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Cox: Cookbook includes recipes that celebrate Scandinavian culture

‘The Scandinavian Cookbook’

By Trina Hahnemann with the photography of Lars Ranek (Andrews McMeel, $29.99)

Trina Hahnemann is a chef and food writer who began her culinary work as a caterer for such rock stars as Bruce Springsteen, Elton John and members of the Rolling Stones. In addition to her numerous awards and achievements, she owns and runs a cafe in Denmark’s House of Parliament.

Hahnemann has helped define the New Nordic movement, a movement that focuses on purity, freshness and simplicity. In her new collection, she brings that aspect of Scandinavian cooking into the American kitchen. Most of the recipes require fresh, seasonal ingredients, and use user-friendly cooking techniques.

The recipes are supplemented by the images of Lars Ranek who has contributed to more than 20 cookbook collections.

The 115 recipes are grouped into 12 chapters, each part representing a month of the year. The changing seasons with their shifting daylight conditions, as well as strong agricultural and fishing traditions in Norway, Denmark and Sweden, helped to develop a highly differentiated approach to cooking and dining. Those factors are what make this collection so interesting.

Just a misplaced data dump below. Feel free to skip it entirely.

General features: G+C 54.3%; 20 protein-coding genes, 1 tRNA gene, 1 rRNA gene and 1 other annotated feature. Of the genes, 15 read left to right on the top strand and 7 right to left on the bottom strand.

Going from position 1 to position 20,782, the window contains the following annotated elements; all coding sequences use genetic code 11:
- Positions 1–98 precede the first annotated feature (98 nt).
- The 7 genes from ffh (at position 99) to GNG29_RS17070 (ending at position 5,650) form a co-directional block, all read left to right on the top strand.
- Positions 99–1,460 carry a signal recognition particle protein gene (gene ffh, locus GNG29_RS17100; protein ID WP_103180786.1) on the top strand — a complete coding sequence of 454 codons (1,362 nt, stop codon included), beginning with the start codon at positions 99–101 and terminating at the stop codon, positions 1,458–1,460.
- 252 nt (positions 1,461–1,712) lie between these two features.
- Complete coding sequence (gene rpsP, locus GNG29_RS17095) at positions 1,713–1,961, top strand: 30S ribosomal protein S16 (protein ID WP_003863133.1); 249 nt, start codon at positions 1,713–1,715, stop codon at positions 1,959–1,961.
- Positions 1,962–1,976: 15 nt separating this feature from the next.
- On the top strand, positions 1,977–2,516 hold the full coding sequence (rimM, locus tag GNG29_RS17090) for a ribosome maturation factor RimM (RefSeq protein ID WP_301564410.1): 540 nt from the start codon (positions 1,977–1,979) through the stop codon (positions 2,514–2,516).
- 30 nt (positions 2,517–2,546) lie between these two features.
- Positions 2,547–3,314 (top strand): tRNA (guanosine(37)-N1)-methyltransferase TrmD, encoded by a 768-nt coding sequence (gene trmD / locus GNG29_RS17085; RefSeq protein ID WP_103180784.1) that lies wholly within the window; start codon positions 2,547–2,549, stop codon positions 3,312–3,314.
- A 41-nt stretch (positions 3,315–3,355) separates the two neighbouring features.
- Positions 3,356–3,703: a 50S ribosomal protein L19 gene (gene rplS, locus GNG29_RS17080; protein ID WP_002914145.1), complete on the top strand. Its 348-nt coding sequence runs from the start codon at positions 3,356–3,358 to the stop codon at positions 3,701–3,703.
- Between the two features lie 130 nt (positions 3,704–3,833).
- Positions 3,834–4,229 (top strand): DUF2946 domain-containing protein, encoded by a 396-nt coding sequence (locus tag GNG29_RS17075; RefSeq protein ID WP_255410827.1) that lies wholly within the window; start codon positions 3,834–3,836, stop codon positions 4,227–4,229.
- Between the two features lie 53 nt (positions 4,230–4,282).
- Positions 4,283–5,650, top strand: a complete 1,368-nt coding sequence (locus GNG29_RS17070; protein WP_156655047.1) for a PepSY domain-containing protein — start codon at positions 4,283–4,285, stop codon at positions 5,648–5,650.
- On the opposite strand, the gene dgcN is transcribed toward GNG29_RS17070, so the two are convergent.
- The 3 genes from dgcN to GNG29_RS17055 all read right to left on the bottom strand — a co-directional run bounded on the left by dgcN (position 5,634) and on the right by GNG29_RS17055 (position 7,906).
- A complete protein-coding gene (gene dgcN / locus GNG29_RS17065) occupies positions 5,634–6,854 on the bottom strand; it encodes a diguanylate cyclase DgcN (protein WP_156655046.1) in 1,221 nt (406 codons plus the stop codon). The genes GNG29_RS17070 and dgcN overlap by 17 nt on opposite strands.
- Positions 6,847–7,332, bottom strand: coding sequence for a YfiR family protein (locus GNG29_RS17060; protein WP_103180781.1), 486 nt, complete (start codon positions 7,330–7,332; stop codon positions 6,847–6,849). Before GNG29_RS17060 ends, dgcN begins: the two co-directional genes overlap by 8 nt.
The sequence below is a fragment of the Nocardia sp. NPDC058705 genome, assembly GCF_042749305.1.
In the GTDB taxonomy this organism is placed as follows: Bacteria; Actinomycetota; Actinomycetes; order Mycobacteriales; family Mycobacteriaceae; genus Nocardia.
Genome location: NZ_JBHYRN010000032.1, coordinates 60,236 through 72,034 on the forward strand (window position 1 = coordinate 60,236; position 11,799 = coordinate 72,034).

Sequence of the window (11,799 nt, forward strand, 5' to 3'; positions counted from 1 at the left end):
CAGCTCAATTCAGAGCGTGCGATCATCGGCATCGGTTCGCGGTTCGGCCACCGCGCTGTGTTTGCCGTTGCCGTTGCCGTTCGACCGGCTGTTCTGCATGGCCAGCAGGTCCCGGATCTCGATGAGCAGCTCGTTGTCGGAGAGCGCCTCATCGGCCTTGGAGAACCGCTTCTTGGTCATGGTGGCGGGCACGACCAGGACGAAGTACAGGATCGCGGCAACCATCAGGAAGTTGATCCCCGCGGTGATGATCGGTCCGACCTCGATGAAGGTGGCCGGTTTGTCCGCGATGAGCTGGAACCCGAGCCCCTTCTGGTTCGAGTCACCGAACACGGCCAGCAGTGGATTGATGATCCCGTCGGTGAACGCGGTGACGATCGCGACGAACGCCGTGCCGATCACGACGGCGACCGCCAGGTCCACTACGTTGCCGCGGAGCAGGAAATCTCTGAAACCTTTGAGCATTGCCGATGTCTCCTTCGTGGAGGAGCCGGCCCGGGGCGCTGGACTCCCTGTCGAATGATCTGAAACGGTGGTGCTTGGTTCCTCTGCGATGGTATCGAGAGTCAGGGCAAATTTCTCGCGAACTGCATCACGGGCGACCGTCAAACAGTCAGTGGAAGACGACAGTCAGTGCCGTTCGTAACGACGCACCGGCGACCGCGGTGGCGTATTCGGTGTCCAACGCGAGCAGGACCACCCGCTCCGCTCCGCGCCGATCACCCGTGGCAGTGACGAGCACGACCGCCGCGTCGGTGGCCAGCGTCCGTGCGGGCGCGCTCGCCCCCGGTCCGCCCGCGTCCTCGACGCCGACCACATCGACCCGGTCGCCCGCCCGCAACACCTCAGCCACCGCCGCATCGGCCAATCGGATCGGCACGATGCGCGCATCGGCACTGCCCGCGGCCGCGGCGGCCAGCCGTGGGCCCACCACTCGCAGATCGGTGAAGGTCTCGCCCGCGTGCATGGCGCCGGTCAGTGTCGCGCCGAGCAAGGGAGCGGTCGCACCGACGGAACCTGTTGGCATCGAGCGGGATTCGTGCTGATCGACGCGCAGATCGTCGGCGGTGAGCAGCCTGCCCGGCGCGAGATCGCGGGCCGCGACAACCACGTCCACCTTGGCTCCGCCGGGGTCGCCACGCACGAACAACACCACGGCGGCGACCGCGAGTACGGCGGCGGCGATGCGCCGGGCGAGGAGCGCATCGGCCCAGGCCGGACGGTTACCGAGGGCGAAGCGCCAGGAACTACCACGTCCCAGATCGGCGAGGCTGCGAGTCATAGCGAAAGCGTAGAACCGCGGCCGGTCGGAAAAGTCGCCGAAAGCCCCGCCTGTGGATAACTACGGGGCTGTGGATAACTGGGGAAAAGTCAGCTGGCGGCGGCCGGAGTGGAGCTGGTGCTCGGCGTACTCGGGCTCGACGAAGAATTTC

More than just a collection of recipes, this new cookbook is a celebration of Scandinavian culture.

Two recipes were tested from “The Scandinavian Cookbook.” Vanilla Custard with Red Currants was rich yet called for just five ingredients. The Kransekage, or almond cake, was a little more complex but equally delicious. This is a collection that is as delightful to look at as it is delicious to test.

Vanilla Custard with Red Currants

Serves 4

1 vanilla bean

6 pasteurized egg yolks

2/3 cup of superfine sugar

1 1/4 cups heavy cream

1 cup red currants

Split the vanilla bean lengthwise and scrape out the seeds with the tip of a knife. Put the seeds in a bowl with the egg yolks and sugar and beat until pale and fluffy. Whip the heavy cream until it forms soft peaks, then gently fold into the egg mixture.

Pour the mixture into one or more freezer-proof containers and freeze for six hours. The parfait is now ready. Serve with red currants or other fresh fruit.

Tucsonan Larry Cox’s “Shelf Life” reviews of fiction and nonfiction books and his “Treasures and Trends” antiques column run Thursdays in Calendar Plus. For more, go to tucsoncitizen.com/ calendar. E-mail: contactlarrycox@aol.com

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